Directive 2004/109/EC

20.1.2005

20.1.2007

OJ L 390, 31.12.2004

Amending Act(s) Entry into force Deadline for transposition in the Member States Official Journal

Directive 2008/22/EC

20.3.2008

OJ L 76, 19.3.2008

Directive 2010/73/EU

31.12.2010

1.7.2012

OJ L 327, 11.12.2010

Directive 2010/78/EU

4.1.2011

31.12.2011

OJ L 331, 15.12.2010

Successive amendments and corrections to Directive 2004/109/CE have been incorporated in the basic text. This consolidated version is for reference purpose only.

Related Acts

Commission Regulation (EC) No 1569/2007 of 21 December 2007 establishing a mechanism for the determination of equivalence of accounting standards applied by third country issuers of securities pursuant to Directives 2003/71/EC and 2004/109/EC of the European Parliament and of the Council [Official Journal L340 of 22.12.2007].
This Regulation sets out the conditions under which the accounting standards in force in a third country are considered to be equivalent to the ‘International Financial Reporting Standards’ or ‘IFRS’, which are the international accounting standards adopted by the EU. The accounting standards authorised in a third country are considered to be equivalent to international standards if the investors are able to assess, amongst other things, the assets, financial status and results of the issuer in the same way as the financial statements drawn up in accordance with the IFRS. The decision regarding the determination of such equivalence is taken on the initiative of the Commission, at the request of the competent authority of a Member State or upon application of an authority responsible for accounting standards or market supervision of a third country. The ruling on equivalence shall be publicly available.

Commission Recommendation 2007/657/EC of 11 October 2007 on the electronic network of officially appointed mechanisms for the central storage of regulated information referred to in Directive 2004/109/EC of the European Parliament and of the Council [Official Journal L 267 of 12.10.2007].

Commission Directive 2007/14/EC of 8 March 2007 laying down detailed rules for the implementation of certain provisions of Directive 2004/109/EC on the harmonisation of transparency requirements in relation to information about issuers whose securities are admitted to trading on a regulated market [Official Journal L 69 of 9.3.2007].

Securities markets: Advisory, regulatory and supervisory committee

Securities markets: Advisory, regulatory and supervisory committee

Outline of the Community (European Union) legislation about Securities markets: Advisory, regulatory and supervisory committee

Topics

These categories group together and put in context the legislative and non-legislative initiatives which deal with the same topic.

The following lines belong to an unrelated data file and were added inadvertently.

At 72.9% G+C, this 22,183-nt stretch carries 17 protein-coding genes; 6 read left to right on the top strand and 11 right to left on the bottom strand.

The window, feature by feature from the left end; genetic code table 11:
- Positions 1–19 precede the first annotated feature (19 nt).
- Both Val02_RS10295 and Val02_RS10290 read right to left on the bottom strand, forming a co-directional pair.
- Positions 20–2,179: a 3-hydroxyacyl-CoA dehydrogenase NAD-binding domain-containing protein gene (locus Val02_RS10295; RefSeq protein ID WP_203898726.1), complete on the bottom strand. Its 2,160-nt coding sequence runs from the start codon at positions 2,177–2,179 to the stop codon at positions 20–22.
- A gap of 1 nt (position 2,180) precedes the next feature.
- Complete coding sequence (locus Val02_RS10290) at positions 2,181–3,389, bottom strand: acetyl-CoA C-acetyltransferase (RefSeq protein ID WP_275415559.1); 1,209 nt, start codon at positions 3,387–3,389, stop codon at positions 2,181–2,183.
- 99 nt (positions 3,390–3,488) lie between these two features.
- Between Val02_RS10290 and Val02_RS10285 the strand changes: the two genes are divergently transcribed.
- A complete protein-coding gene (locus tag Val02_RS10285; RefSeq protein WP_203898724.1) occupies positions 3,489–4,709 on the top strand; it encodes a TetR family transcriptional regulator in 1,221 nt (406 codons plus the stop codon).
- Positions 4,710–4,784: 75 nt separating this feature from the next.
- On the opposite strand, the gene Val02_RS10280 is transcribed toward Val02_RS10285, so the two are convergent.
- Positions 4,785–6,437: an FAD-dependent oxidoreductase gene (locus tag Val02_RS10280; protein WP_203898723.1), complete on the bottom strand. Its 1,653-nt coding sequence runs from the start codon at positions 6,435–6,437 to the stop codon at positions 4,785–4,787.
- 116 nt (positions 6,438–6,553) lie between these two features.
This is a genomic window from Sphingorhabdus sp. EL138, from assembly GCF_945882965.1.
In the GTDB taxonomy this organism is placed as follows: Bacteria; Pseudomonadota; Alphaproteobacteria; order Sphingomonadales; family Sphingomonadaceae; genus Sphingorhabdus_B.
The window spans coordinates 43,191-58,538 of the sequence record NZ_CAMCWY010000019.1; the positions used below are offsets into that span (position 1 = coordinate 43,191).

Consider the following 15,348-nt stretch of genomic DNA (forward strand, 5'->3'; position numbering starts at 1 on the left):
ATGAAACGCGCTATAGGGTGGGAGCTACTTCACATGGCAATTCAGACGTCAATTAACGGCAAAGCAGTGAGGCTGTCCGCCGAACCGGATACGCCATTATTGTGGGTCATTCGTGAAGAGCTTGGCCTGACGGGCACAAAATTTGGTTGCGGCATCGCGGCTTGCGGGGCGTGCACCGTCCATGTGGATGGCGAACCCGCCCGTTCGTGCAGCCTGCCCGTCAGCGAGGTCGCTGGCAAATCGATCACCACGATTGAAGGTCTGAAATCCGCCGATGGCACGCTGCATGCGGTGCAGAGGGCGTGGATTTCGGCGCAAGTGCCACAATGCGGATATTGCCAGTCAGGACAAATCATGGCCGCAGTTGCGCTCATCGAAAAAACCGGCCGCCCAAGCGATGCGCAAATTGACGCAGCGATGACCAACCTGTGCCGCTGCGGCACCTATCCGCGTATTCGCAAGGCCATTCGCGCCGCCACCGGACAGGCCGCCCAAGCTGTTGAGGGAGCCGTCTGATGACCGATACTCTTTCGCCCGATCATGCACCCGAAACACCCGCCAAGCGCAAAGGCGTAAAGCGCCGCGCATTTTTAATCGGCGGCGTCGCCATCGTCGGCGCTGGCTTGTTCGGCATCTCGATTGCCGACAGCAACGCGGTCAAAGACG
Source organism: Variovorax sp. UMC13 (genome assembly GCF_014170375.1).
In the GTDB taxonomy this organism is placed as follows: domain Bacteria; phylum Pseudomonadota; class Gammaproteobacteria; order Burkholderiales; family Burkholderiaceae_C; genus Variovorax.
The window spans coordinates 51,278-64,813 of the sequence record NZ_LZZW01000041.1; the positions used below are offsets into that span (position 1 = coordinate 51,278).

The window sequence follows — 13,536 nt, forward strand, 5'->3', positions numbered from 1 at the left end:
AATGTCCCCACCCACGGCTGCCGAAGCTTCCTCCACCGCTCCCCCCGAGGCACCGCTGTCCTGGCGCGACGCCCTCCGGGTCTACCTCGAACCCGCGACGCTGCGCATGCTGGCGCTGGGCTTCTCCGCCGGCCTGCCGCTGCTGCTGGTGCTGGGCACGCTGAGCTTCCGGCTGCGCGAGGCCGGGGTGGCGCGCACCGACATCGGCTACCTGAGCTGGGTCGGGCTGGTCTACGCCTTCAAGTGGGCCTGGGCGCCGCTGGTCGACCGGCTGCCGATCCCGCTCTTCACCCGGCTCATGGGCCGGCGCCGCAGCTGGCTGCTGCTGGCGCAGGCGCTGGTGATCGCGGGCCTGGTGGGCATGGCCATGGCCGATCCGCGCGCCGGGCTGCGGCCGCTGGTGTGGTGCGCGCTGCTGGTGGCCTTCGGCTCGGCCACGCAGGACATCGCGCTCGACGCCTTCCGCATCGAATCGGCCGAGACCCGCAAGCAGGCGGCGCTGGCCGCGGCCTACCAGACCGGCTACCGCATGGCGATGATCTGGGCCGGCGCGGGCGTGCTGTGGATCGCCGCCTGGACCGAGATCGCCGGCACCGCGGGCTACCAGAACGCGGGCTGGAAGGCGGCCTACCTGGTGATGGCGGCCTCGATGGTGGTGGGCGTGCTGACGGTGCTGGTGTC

Internal market > Financial services: transactions in securities

Securities markets: Advisory, regulatory and supervisory committee

Acts

Commission Decision 2001/528/EC of 6 June 2001 establishing the European Securities Committee (Text with EEA relevance) [See amending acts].

Summary

The establishment of the supervisory and regulatory committees is designed to give practical impetus to the achievement of a single market in financial services in accordance with the framework spelt out in the Financial Services Action Plan (FSAP).

Creation of the ESC

The ESC was set up in 2001 to help improve the regulation and supervision of securities markets. Its creation meets the needs of the four-level regulatory framework advocated in the report by the Committee of Wise Men, the Lamfalussy report in 2001. As an advisory body, it participates in preparing and applying the measures for implementing the framework principles laid down in the relevant directives and regulations. The Lamfalussy process was re-examined in 2007. As part of the re-examination of this process, it seemed necessary to enhance the action of these committees and to establish a strengthened legal framework.

As it oversees developments on securities markets, this advisory committee participates in drawing up the implementing measures for the framework principles. It is also responsible for assessing risks which represent a major factor in financial stability.

Role of the ESC

The ESC is, first and foremost, a body for consultation and reflection. The committee is principally responsible for advising the Commission on policy issues and draft proposals which it could adopt in the field of securities.

Composition of the ESC

The ESC is composed of high-level representatives of Member States and is chaired by a representative of the Commission. The committee may invite experts and observers to attend its meetings.

Context

The interdependency of European Union financial systems and the disappearance of a distinction between bank-related activities, those related to securities and to insurance complicates monitoring both at national and European level. It is therefore essential to introduce a system to detect any cross-border and cross-sectoral risks rapidly so as to preserve financial stability.